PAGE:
Artist Issa Nyaphaga is a native of Cameroon, a central African country where political leaders live in luxury while most of the population lives without electricity, sufficient food or health care and where preventable diseases, particularly polio, run rampant. When Nyaphaga was forced into exile in 1996 for drawing critical political cartoons, he discovered he could help his people by communicating his country's plight to the Western world. After a spring 2009 artist residency at the Santa Fe Art Institute, Nyaphaga ran a supply drive with the help of Jenny Sanborn, a volunteer for Santa Fe-based humanitarian nonprofit Soulful Presence. In October 2009, Sanborn and Nyaphaga brought crutches and medical supplies, as well as funds to buy five custom wheelchairs, to N'ditam, his village in Cameroon. Learn more about Nyaphaga's nonprofit, Hope International for Tikar People. KBAC is collecting gently used crutches for Nyaphaga and Sanborn's next visit to Cameroon, which they hope to make in June.
SFR: What inspired you to help your village this way?
IN: [After being in exile for five years, friends] told me that my parents [in Cameroon] were very, very sick. Being a refugee, you can't go back home, so I had to make the very hard decision to go to Cameroon by changing my name. And I discovered this child [Ibrahim], a survivor of polio, and I just wanted to help…I was a social worker in my community in Paris, and I displayed all the pictures to my network, [and the kids I worked with] baked pies and candies to sell so we could send away a chair to Ibrahim. That's how I decided to make a nonprofit.
What was it like when you brought supplies to N'ditam?
JS: I was a visitor, but I was working in partnership with a local villager…People were trusting, open. They knew that they could work with Issa because he's somebody they grew up with—but in addition, they saw someone coming from very far away who also cared about them…No one from the outside has stayed in peoples' homes here, shared meals with them, tried to learn their language.
Did Santa Fe's relatively strong social conscience help your fundraising efforts?
JS: Absolutely. In Santa Fe, once you ask and you explain what's happening, people immediately start thinking about how they can help. People said, 'I have an extra pair of crutches' or 'How can my business help?'…Oftentimes with nonprofits, people wonder where, exactly, does the money go, and if it's making a difference—with this you can see how it's on a small scale, but it's literally life-changing. People at every step of the way, from Santa Fe to his village in Cameroon—complete strangers—jumped in…We brought 18 pairs of crutches.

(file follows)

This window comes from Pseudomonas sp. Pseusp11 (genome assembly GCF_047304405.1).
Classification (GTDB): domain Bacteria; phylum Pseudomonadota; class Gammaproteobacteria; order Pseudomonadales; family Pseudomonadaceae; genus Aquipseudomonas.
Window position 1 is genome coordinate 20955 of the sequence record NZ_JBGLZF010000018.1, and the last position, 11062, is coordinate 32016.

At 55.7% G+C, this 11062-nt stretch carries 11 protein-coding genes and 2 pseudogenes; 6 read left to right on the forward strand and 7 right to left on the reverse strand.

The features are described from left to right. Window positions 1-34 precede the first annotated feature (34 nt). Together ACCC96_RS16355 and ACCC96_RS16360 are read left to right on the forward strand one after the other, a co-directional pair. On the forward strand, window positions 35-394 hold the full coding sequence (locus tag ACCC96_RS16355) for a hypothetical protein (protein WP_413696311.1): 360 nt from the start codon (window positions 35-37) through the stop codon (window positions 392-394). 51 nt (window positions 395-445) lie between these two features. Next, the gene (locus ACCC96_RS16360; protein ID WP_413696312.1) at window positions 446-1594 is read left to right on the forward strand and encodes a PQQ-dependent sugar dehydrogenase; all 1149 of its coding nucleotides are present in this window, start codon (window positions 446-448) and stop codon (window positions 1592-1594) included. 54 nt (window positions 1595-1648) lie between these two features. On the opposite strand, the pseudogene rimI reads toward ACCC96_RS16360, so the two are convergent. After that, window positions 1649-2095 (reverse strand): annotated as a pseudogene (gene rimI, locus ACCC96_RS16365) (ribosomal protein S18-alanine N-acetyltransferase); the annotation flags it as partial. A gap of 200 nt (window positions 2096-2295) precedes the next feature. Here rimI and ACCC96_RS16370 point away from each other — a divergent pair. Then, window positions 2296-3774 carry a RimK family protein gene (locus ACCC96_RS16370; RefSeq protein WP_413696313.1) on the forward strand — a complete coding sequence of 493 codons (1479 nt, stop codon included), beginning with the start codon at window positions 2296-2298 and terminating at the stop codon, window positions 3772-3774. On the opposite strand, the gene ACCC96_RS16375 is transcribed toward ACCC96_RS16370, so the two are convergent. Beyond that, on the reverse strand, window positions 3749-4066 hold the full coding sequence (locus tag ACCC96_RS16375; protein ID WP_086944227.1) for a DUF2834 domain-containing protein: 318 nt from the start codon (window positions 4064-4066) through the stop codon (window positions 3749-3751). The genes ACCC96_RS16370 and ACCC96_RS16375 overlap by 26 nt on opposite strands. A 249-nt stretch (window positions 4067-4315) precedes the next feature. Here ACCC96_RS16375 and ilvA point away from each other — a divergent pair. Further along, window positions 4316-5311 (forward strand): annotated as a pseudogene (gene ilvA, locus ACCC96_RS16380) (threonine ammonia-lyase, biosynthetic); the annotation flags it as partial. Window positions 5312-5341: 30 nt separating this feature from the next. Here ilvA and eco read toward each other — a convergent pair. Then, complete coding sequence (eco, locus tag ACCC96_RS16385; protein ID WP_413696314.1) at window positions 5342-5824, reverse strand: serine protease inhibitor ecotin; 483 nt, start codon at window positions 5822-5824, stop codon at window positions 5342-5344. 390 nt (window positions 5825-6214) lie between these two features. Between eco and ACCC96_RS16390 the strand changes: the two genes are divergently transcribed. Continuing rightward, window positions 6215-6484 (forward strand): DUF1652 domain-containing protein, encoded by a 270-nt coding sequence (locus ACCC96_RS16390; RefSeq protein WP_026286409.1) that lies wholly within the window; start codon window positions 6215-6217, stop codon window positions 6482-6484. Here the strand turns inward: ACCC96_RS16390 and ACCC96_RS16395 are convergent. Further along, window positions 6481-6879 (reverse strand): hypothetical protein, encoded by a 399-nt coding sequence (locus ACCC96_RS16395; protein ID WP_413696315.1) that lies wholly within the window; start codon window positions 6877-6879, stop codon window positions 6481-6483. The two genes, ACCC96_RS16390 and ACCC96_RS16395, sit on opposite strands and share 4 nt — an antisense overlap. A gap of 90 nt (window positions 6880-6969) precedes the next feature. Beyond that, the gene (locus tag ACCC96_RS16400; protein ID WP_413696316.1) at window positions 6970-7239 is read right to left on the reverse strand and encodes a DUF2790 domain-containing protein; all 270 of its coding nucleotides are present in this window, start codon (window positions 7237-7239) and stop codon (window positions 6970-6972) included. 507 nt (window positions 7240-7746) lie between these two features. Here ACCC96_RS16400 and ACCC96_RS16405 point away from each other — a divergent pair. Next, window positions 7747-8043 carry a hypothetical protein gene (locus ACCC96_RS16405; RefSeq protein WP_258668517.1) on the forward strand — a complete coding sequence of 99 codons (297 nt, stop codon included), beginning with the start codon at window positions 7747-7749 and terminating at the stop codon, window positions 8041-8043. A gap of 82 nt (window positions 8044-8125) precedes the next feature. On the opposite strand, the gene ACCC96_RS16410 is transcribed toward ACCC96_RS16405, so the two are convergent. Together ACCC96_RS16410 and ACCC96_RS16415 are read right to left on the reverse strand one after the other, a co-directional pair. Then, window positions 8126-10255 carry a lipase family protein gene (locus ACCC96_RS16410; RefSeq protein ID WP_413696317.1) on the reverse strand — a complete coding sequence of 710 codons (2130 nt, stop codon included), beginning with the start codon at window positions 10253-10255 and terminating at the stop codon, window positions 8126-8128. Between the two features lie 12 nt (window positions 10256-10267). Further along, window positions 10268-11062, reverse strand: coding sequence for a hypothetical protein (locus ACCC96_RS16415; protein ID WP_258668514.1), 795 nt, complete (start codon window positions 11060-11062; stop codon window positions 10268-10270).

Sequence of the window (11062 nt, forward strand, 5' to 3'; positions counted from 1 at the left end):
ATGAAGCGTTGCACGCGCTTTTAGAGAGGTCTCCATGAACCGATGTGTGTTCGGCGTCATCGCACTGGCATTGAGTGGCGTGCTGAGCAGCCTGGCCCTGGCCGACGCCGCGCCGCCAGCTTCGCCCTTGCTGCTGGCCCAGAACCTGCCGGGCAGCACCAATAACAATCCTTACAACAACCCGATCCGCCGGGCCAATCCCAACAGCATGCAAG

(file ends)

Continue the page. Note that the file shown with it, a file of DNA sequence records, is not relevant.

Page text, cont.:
IN: And we brought medical equipment…The airlines took the extra bags for free—they didn't charge us anything from here to New York.
Issa, how does this work differ from speaking out against the government through your art?
IN: Me and my friends, we don't want to keep denouncing the regime that doesn't want to change. It's very stubborn. The president changed the constitution so he could have another term and an artist wrote a song about it, and now the artist is in prison. Nothing is changing. The reason why I'm doing this nonprofit is to do something besides a government project. I'm not denouncing the government directly; I'm just doing something different.
Cameroon has had the same president, 76-year-old Paul Biya, since 1982. What do you think will change once he's gone?
IN: Nothing…So that's why we're doing this project, to help the people of the rainforest whose voices are not heard. [But as a nonprofit, HITIP was] able to reach some people in the Ministry of Interior Affairs, people in some very strong positions, to tell them what we're doing outside of the country to help people. They want to bring us the help we need…That's the beginning of the change, but not at the political level.
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